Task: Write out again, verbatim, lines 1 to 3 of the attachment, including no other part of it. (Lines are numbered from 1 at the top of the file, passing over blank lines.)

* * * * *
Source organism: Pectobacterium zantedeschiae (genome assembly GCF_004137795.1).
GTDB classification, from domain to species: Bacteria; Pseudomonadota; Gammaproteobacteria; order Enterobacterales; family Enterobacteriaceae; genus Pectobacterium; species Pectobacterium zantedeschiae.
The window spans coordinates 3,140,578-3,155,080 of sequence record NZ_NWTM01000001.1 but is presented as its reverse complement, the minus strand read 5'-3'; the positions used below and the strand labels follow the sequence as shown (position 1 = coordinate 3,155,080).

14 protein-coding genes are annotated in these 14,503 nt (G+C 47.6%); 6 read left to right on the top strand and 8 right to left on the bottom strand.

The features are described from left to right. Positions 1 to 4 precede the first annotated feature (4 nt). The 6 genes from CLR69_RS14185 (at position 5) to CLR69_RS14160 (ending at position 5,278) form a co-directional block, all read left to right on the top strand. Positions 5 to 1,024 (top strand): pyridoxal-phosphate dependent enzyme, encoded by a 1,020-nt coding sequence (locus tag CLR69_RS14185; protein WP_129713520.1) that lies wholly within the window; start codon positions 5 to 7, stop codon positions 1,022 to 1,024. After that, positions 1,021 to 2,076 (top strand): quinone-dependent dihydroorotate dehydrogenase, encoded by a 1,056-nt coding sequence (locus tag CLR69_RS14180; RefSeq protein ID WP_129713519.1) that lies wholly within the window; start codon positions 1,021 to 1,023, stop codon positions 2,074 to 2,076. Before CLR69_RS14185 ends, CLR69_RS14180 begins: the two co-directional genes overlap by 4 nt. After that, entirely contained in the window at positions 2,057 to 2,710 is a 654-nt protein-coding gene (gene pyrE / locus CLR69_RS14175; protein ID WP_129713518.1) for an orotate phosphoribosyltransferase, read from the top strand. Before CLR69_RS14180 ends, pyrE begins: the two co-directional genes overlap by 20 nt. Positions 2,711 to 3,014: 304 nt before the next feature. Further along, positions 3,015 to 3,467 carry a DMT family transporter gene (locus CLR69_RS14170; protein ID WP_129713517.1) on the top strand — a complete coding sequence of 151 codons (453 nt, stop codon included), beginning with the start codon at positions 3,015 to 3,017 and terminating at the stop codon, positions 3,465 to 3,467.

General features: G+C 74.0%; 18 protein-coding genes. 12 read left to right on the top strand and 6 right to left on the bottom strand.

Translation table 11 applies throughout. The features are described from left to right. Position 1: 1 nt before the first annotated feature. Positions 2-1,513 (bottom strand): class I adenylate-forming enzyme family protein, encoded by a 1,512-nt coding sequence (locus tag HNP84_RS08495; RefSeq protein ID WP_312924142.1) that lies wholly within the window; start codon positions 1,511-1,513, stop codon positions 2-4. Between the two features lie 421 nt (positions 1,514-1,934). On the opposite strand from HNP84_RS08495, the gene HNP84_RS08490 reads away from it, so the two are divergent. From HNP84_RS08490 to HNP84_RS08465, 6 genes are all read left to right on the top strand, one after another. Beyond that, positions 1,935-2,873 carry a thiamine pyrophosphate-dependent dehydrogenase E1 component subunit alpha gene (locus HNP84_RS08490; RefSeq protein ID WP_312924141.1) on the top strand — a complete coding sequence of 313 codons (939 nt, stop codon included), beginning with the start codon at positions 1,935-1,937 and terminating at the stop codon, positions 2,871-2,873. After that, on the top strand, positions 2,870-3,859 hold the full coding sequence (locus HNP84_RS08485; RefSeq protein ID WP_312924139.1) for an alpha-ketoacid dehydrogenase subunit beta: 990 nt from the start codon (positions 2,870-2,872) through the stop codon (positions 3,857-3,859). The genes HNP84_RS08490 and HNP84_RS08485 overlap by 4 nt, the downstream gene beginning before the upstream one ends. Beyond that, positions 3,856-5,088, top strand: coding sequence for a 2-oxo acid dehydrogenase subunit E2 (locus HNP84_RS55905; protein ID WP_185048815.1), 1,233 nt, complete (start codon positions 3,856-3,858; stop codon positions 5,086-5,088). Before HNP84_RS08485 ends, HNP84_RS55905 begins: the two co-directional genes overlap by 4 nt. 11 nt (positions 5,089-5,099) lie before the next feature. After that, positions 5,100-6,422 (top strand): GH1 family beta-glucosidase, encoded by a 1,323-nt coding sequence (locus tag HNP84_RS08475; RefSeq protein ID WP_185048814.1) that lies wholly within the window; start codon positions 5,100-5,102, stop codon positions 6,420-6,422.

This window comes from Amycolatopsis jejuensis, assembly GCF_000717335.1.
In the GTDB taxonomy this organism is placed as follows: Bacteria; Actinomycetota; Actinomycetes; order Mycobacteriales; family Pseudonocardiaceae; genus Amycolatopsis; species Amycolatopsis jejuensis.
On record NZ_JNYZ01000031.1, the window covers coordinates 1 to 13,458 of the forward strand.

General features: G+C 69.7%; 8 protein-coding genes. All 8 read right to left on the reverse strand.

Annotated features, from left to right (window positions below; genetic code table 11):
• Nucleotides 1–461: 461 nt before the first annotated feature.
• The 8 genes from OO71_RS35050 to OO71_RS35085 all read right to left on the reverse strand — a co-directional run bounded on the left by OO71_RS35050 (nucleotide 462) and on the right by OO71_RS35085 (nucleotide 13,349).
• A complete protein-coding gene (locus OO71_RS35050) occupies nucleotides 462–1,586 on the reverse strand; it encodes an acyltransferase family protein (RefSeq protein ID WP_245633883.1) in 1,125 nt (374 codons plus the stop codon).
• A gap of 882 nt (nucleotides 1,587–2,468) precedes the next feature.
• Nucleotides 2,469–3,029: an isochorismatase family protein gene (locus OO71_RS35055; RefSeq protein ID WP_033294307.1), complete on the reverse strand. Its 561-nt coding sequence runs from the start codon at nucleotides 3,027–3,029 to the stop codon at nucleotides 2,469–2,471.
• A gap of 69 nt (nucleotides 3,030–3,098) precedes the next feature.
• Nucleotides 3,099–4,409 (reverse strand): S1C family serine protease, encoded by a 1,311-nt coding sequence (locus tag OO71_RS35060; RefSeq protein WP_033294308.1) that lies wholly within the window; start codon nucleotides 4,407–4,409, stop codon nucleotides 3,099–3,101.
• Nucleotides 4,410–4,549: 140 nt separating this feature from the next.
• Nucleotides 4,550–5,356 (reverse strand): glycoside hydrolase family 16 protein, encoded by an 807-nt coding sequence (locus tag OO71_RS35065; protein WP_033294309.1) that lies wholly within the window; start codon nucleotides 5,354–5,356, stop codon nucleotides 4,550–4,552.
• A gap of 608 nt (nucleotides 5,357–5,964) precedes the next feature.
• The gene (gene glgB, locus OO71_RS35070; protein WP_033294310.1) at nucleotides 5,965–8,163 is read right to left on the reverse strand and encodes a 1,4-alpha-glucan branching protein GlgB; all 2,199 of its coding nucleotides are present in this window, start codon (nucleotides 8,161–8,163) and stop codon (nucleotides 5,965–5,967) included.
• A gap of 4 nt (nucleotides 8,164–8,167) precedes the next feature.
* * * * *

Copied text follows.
Source organism: Pectobacterium zantedeschiae (genome assembly GCF_004137795.1).
GTDB classification, from domain to species: Bacteria; Pseudomonadota; Gammaproteobacteria; order Enterobacterales; family Enterobacteriaceae; genus Pectobacterium; species Pectobacterium zantedeschiae.
The window spans coordinates 3,140,578-3,155,080 of sequence record NZ_NWTM01000001.1 but is presented as its reverse complement, the minus strand read 5'-3'; the positions used below and the strand labels follow the sequence as shown (position 1 = coordinate 3,155,080).